Industry experts have been eagerly watching for signs that Apple TV is ready to join Netflix and Amazon in creating original content for its service.
Although Apple was expected to jump into the arena about a year ago, the news that its first original series, “Vital Signs,” is in the works is a welcomed announcement.
The news of the dark drama hasn’t affected Apple stock prices, which remained at a solid $93 after the announcement. If anything, the new series may help bolster prices after a 20 percent drop that’s been attributed to economic problems in China and reduced future expectations for iPhone.
What to Expect From Apple’s Premier Program
“Vital Signs” is being billed as a semi-autobiographical story centered on a character based on musician Dr. Dre. Each half-hour episode will focus on a different emotion and how the main character (played by Dre himself) handles it. Apple is going way out on a limb with “Vital Signs,” from all reports. There will be no shortage of violence and graphic sex, including an already-disclosed orgy scene set in a mansion in the Bird Street neighborhood in the Hollywood Hills.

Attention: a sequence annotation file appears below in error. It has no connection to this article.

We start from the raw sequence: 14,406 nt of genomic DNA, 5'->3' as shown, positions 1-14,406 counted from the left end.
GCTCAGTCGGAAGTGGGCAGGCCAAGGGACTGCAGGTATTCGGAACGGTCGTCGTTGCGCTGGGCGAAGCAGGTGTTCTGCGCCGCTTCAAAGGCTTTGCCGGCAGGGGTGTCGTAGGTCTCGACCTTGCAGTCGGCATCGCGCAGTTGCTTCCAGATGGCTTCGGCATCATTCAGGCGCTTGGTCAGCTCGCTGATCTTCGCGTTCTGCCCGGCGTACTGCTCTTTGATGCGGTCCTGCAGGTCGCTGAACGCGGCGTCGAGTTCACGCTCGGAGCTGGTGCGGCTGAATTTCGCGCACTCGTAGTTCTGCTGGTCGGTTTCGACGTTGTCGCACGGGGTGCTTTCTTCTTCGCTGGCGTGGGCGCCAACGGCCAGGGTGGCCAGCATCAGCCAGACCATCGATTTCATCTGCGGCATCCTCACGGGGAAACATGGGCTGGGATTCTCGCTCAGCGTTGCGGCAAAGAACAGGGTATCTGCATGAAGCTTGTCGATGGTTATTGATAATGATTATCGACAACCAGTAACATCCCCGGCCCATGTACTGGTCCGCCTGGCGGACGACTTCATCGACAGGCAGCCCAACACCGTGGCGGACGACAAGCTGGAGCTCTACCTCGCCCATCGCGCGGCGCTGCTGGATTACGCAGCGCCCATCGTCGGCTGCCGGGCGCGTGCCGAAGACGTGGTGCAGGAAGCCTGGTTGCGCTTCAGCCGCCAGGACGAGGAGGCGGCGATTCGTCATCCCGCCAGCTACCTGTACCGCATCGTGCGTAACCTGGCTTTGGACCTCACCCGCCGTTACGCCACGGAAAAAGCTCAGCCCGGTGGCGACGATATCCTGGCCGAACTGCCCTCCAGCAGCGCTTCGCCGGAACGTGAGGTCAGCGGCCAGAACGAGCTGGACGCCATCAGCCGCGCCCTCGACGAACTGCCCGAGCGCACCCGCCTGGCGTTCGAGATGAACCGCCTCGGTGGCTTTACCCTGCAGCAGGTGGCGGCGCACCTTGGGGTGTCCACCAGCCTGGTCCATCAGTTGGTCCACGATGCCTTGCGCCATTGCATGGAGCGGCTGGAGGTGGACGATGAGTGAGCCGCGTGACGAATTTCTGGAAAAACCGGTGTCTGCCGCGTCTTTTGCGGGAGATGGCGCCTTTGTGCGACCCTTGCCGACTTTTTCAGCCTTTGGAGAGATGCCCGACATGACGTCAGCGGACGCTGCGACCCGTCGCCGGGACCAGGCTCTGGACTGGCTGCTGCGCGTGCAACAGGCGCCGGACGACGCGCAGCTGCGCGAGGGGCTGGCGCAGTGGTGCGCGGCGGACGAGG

Despite the raw nature of the series, big names abound, including “Empire’s” co-executive producer-writer Robert Munic, who also wrote the “Vital Signs” series; veteran music video producer Paul Hunter; and actors Sam Rockwell and Mo McRae.
Dre Was An Ideal Choice
Dr. Dre was an ideal choice as a character for the first Apple original series, considering his existing relationship with the company (he sold Beats Electronics to Apple for $3 billion) and his current rise in popularity. “Straight Outta Compton,” Universal’s 2015 blockbuster, was executive produced by the artist and told the story of his time as a part of rap group N.W.A. He also recently released his first studio album in over 15 years, “Compton,” which sold almost 300,000 copies in the first week of its release.
Whether Apple’s first original drama will be a boom or a bust remains to be seen, but the fact that the company is testing the water with a six-part series means that even a major flop won’t hurt too badly. Chances are good, though, that fans of “Straight Outta Compton” will flock to the series, boosting Apple’s confidence to create even more original content.